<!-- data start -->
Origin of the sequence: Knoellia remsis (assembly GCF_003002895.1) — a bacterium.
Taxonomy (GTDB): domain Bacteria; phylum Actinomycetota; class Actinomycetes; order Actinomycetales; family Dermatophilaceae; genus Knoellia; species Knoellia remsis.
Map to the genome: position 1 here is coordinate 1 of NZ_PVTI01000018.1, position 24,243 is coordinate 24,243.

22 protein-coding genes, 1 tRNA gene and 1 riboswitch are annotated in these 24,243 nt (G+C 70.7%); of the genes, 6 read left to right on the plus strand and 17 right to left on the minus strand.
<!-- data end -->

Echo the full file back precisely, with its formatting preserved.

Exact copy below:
Origin of the sequence: Knoellia remsis (assembly GCF_003002895.1) — a bacterium.
Taxonomy (GTDB): domain Bacteria; phylum Actinomycetota; class Actinomycetes; order Actinomycetales; family Dermatophilaceae; genus Knoellia; species Knoellia remsis.
Map to the genome: position 1 here is coordinate 1 of NZ_PVTI01000018.1, position 24,243 is coordinate 24,243.

22 protein-coding genes, 1 tRNA gene and 1 riboswitch are annotated in these 24,243 nt (G+C 70.7%); of the genes, 6 read left to right on the plus strand and 17 right to left on the minus strand.